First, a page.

The Court of Claims denied Plaintiff’s motion for summary disposition and request for an injunction, and granted summary disposition in favor of Defendant.  The court determined that the Michigan Constitution insulates Defendant from being required by the OMA to open its informal meetings to the public, otherwise, OMA would essentially dictate how the university operated on a day-to-day basis.  Plaintiff appealed and the Court of Appeals affirmed the trial courts determination.  The court reasoned that the Michigan Constitution permits informal meetings in private and only requires formal meetings to be held in public. Read More

COA: DHHS must conduct an individualized assessment before terminating the rights of a cognitively impaired parent

A parent who is cognitively impaired requires different accommodations than a parent with average cognitive abilities, the Court of Appeals held in In re Hicks/Brown Minors, No. 328870.  Absent individualized accommodations, terminating the rights of a parent with a cognitive impairment is a violation of the statutory duty to make reasonable efforts to reunite the family. Read More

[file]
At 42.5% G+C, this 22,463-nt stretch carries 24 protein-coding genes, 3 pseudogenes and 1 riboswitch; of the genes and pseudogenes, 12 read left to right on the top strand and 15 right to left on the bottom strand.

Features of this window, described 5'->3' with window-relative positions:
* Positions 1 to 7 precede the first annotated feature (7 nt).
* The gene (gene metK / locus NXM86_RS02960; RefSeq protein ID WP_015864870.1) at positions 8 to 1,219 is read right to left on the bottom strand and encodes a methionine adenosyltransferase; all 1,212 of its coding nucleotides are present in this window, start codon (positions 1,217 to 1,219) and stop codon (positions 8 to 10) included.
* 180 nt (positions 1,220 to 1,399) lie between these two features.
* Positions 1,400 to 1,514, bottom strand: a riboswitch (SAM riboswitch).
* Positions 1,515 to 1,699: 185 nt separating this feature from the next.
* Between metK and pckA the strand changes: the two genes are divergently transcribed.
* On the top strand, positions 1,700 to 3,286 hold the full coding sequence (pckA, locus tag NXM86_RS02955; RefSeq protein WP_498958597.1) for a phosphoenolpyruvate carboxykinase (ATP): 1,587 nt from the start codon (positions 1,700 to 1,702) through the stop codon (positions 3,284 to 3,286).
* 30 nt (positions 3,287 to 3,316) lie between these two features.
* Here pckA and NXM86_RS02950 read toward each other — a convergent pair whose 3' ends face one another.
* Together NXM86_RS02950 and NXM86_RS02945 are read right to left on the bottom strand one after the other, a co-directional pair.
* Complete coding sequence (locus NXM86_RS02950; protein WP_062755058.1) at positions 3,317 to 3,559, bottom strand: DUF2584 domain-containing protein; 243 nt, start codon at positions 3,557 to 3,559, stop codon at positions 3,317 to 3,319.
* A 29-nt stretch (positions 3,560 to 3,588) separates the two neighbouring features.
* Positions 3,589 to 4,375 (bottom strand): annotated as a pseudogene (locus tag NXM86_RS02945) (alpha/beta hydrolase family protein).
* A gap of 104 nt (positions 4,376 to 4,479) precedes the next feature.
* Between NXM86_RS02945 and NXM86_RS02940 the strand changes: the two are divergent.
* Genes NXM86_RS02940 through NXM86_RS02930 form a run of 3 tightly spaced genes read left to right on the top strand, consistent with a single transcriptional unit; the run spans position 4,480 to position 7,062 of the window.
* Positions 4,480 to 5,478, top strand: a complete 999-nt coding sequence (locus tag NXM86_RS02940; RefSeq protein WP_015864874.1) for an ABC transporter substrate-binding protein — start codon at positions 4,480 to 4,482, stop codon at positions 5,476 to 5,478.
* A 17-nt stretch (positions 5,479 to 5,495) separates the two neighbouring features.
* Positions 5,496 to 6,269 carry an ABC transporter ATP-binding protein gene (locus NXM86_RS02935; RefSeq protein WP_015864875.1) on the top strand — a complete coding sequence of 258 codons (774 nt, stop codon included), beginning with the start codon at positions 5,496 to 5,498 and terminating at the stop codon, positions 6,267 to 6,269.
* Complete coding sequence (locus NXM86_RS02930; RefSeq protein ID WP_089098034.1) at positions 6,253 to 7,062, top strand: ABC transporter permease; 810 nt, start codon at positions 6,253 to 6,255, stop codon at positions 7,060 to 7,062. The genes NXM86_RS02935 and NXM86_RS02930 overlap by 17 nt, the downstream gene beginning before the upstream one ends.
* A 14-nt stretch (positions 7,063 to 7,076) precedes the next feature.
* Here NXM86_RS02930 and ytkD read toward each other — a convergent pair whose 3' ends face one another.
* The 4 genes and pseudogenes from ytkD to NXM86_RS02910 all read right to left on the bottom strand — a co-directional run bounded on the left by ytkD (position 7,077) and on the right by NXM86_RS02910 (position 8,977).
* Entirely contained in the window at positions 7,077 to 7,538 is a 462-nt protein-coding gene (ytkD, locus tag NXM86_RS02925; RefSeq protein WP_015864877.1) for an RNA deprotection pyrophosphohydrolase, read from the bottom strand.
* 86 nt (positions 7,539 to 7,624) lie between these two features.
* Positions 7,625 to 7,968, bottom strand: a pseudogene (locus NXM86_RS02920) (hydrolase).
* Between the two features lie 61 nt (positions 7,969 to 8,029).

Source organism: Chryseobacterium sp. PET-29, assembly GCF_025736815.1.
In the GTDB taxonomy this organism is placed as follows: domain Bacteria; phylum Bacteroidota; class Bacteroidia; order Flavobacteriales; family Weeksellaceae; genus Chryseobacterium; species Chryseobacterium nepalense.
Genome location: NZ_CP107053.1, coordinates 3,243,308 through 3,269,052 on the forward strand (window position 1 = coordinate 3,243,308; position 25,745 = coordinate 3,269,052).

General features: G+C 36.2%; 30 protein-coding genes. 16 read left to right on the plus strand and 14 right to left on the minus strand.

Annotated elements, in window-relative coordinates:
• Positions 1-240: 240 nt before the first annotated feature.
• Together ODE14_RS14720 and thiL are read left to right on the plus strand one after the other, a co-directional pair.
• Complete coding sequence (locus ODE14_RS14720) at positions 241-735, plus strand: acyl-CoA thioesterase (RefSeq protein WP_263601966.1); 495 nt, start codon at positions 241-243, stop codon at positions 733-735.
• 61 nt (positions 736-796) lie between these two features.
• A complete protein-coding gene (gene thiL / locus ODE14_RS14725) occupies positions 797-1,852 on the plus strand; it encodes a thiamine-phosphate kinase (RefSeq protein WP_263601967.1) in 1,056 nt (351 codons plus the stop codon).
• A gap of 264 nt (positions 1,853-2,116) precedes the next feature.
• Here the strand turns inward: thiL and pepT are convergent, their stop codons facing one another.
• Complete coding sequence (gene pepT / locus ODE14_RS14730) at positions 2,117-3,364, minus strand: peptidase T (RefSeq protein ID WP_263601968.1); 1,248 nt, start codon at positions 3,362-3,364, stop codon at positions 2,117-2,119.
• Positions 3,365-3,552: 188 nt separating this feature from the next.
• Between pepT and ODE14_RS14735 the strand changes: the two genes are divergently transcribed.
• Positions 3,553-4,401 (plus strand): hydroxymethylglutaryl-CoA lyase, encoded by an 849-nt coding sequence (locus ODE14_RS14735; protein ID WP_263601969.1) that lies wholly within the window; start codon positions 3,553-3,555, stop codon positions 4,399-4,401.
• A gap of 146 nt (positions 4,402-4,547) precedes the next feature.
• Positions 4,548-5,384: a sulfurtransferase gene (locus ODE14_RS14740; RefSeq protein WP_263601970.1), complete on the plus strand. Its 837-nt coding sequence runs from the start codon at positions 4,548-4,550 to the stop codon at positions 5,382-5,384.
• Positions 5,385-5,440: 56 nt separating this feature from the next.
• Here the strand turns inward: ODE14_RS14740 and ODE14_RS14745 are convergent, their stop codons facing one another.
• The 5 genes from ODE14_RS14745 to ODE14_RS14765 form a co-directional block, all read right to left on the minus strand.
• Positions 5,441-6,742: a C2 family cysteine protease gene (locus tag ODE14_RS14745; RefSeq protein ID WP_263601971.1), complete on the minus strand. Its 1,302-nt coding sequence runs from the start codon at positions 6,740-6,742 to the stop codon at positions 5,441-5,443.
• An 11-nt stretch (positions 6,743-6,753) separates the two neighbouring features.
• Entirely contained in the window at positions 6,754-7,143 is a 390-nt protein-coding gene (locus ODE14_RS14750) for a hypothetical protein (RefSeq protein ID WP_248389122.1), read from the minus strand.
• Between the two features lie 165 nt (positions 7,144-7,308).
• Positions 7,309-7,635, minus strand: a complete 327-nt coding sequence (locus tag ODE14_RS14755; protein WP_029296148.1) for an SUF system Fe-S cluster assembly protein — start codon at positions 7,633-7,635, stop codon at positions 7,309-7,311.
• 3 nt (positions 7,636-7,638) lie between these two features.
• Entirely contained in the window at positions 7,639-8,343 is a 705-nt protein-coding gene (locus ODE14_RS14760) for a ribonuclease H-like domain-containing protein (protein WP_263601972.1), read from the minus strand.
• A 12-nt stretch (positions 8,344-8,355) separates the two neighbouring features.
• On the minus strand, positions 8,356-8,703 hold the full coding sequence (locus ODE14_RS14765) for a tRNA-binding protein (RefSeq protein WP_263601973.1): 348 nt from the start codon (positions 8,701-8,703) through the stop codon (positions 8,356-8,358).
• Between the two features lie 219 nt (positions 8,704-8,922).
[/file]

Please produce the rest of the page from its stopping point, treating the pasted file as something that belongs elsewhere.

COA – No contract was ever formed in loan modification agreement left partially unsigned by home owner and unsigned by loan servicer

Where a loan modification agreement was returned partially unsigned by the home owner, totally unsigned by loan servicer, and conditions precedent were not met, no contract was ever formed, held the Michigan Court of Appeals in Rodgers v. Ocwen Loan Servicing LLC, No. 327403Read More

“Legal act” requirement still met when conspiracy participants agree to commit an illegal act in an illegal manner